Mules and Dragons: Popular Culture Images in the Selected Writings of African-American and Chinese-American Women Writers

By Mary E. Young | Go to book overview

Chapter Four
Dragon Ladies, Susie Wongs,
and Passive Dolls

African-American women writers recorded their responses to the popular images that circumscribed and distorted their existence. The stereotypes were created by Euro-American writers and were frequently supported by African-American male writers. Chinese-American women have faced a similar situation: inaccurate images created by the dominant society. These representations, like those of African-American women, were not present in the early literature of the United States but developed much later.

Historian Shih-shan Henry Tsai dates the arrival of the first Chinese in the United States as 1758 in Baltimore.1 In succeeding years a few Chinese entered ports on the East Coast, mainly as skilled tradesmen and servants. Others eventually entered the country and settled primarily on the West Coast. As immigrants had before them, the Chinese came to the "Gold Mountain" seeking a way of life different from and better than the one that they had had in China. Most of these early Chinese in the United States can trace their roots to a small region in Guangdong Province in southern China.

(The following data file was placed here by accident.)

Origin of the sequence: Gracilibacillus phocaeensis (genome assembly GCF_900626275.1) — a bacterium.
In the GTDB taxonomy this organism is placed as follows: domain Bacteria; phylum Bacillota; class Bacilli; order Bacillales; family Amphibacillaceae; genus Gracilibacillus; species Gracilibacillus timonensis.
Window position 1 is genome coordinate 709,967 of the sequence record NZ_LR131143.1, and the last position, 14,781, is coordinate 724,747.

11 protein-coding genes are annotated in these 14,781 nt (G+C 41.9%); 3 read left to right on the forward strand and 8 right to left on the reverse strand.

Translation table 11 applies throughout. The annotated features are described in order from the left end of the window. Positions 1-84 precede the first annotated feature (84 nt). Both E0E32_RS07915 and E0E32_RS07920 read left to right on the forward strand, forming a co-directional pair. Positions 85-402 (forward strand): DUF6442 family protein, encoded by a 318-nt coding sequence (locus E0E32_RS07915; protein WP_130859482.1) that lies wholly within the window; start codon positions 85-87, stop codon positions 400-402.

During the nineteenth century Guangdong province experienced tremendous problems: overpopulation, floods, famine, land concentrated in the hands of a few wealthy landlords, domestic revolts, and the Taiping rebellion.2 These problems caused many Chinese to emigrate under penalty of death. Upon arrival in the United States, these early immigrants found problems of a different kind awaiting them. Unfortunately, the image of disease-ridden, opium-using heathens preceded them.

These images were essentially shaped by three groups: traders, diplomats, and missionaries. In the nineteenth century these three groups were

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Mules and Dragons: Popular Culture Images in the Selected Writings of African-American and Chinese-American Women Writers
Table of contents

Table of contents

  • Recent Titles in Contributions in Women's Studies ii
  • Title Page iii
  • Contents vii
  • Preface ix
  • Chapter One "John Chinaman" As "Sambo" 1
  • Notes 19
  • Chapter Three The Female Response: Harriet E. Wilson To Alice Walker 47
  • Chapter Four Dragon Ladies, Susie Wongs, And Passive Dolls 81
  • Chapter Five Sui Sin Far to Amy Tan 109
  • Chapter Six African-Americans And Chinese-Americans 133
  • Selected Bibliography 149
  • Index 155
  • About the Author 158
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